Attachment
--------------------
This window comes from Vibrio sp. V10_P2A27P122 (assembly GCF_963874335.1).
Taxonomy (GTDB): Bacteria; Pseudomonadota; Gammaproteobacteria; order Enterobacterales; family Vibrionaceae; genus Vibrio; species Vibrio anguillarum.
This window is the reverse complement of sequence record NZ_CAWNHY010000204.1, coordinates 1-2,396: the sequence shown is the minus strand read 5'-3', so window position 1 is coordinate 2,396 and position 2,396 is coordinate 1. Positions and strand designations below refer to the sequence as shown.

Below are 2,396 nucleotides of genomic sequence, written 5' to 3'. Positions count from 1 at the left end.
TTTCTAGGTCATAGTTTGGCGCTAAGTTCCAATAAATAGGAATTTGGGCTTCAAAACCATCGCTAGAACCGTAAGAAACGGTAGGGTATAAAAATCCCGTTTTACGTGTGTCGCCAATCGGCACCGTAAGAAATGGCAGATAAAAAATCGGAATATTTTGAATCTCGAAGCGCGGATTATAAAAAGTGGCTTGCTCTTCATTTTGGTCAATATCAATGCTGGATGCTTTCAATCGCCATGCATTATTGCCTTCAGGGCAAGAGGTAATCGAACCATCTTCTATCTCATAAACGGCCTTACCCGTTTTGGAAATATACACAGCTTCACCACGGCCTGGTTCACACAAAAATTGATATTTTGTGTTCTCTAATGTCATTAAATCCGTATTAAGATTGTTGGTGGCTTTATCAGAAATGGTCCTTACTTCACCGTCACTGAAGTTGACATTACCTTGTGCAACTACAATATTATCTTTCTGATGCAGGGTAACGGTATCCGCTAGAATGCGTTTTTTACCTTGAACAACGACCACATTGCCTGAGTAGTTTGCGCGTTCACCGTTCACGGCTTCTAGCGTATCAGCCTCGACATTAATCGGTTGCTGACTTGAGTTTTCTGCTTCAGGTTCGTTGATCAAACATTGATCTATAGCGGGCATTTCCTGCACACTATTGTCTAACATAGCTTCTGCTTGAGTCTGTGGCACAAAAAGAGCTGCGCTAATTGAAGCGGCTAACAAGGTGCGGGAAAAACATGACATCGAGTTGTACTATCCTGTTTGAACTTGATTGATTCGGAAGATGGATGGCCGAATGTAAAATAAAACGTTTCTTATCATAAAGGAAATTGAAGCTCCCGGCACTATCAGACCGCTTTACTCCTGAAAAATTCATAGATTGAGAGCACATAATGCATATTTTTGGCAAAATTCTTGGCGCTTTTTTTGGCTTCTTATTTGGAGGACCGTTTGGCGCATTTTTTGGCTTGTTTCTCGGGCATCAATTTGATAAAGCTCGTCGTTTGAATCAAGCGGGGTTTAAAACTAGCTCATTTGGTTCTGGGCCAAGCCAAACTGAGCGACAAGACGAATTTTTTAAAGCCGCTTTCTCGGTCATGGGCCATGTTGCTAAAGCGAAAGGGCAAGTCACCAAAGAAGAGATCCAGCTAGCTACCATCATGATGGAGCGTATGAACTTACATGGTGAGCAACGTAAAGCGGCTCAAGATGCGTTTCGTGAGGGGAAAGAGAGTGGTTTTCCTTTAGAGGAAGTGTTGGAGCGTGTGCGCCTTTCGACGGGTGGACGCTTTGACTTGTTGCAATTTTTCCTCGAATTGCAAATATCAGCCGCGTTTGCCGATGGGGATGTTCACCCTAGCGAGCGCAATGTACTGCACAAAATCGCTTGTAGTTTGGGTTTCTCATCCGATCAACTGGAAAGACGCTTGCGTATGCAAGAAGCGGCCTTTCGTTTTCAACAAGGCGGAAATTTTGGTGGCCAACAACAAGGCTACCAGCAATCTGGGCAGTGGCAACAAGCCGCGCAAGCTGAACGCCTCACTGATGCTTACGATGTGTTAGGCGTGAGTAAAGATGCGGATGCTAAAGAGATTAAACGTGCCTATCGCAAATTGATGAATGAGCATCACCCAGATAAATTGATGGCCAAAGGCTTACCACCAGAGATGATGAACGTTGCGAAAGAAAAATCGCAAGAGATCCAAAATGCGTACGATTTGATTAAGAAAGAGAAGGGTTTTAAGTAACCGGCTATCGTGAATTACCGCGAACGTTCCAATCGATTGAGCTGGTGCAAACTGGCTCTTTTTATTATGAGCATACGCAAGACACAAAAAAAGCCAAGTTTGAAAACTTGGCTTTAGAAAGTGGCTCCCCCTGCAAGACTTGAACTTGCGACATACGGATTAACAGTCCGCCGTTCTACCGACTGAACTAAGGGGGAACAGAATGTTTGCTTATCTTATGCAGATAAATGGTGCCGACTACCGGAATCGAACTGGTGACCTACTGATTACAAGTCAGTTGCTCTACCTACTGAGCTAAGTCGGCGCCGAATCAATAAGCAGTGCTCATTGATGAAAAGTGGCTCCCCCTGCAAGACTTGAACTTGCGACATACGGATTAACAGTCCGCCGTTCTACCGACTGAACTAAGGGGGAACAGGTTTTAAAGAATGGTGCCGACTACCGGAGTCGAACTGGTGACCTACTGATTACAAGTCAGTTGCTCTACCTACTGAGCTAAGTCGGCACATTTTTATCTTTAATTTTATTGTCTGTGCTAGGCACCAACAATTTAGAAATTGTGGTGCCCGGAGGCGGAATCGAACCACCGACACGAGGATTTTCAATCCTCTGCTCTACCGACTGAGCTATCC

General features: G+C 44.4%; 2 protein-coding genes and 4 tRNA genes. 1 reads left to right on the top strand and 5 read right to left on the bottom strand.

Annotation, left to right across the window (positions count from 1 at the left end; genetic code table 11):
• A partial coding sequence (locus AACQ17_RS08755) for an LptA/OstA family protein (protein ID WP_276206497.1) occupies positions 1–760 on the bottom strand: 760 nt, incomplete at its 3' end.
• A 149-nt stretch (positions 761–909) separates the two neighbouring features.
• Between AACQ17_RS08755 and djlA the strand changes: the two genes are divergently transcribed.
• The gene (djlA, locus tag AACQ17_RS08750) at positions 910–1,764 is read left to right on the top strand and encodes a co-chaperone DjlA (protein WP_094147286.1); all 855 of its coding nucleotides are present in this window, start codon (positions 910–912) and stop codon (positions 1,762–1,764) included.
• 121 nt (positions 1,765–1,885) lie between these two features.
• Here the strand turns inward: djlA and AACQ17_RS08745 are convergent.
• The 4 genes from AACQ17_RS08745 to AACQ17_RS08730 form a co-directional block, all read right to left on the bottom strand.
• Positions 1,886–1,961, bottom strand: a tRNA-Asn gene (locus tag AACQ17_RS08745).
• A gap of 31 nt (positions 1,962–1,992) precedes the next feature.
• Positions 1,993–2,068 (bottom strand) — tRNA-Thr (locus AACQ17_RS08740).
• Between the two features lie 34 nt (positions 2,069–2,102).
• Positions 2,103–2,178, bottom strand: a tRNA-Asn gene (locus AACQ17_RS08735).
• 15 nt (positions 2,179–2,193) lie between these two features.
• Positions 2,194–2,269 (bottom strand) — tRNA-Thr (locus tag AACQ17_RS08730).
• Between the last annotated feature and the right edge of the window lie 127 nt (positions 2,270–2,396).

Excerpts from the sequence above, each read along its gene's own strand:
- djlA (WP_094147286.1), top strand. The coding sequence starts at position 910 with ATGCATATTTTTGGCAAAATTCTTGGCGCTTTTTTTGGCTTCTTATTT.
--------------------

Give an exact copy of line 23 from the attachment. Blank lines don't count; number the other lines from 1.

Excerpts from the sequence above, each read along its gene's own strand: